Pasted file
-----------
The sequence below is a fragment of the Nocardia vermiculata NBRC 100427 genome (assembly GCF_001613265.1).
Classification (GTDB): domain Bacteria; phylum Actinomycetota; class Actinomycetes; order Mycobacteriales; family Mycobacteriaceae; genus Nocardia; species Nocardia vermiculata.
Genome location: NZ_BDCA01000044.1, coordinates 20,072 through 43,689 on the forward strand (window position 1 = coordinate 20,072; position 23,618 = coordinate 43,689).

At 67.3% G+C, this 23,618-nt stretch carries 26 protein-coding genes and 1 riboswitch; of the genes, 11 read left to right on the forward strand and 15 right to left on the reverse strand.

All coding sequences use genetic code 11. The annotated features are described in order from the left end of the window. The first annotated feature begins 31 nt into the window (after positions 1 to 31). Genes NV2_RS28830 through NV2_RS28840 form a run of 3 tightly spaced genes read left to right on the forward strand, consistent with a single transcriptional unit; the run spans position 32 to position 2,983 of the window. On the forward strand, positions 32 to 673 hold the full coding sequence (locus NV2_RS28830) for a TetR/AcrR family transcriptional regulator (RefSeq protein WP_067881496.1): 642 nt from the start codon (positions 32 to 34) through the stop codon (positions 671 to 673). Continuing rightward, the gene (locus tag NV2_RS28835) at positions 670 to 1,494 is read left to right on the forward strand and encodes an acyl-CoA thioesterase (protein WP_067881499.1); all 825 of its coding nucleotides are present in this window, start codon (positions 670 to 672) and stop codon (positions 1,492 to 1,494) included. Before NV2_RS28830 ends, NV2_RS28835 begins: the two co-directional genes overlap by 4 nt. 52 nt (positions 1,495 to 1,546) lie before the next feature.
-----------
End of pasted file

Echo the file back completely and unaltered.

The sequence below is a fragment of the Nocardia vermiculata NBRC 100427 genome (assembly GCF_001613265.1).
Classification (GTDB): domain Bacteria; phylum Actinomycetota; class Actinomycetes; order Mycobacteriales; family Mycobacteriaceae; genus Nocardia; species Nocardia vermiculata.
Genome location: NZ_BDCA01000044.1, coordinates 20,072 through 43,689 on the forward strand (window position 1 = coordinate 20,072; position 23,618 = coordinate 43,689).

At 67.3% G+C, this 23,618-nt stretch carries 26 protein-coding genes and 1 riboswitch; of the genes, 11 read left to right on the forward strand and 15 right to left on the reverse strand.

All coding sequences use genetic code 11. The annotated features are described in order from the left end of the window. The first annotated feature begins 31 nt into the window (after positions 1 to 31). Genes NV2_RS28830 through NV2_RS28840 form a run of 3 tightly spaced genes read left to right on the forward strand, consistent with a single transcriptional unit; the run spans position 32 to position 2,983 of the window. On the forward strand, positions 32 to 673 hold the full coding sequence (locus NV2_RS28830) for a TetR/AcrR family transcriptional regulator (RefSeq protein WP_067881496.1): 642 nt from the start codon (positions 32 to 34) through the stop codon (positions 671 to 673). Continuing rightward, the gene (locus tag NV2_RS28835) at positions 670 to 1,494 is read left to right on the forward strand and encodes an acyl-CoA thioesterase (protein WP_067881499.1); all 825 of its coding nucleotides are present in this window, start codon (positions 670 to 672) and stop codon (positions 1,492 to 1,494) included. Before NV2_RS28830 ends, NV2_RS28835 begins: the two co-directional genes overlap by 4 nt. 52 nt (positions 1,495 to 1,546) lie before the next feature.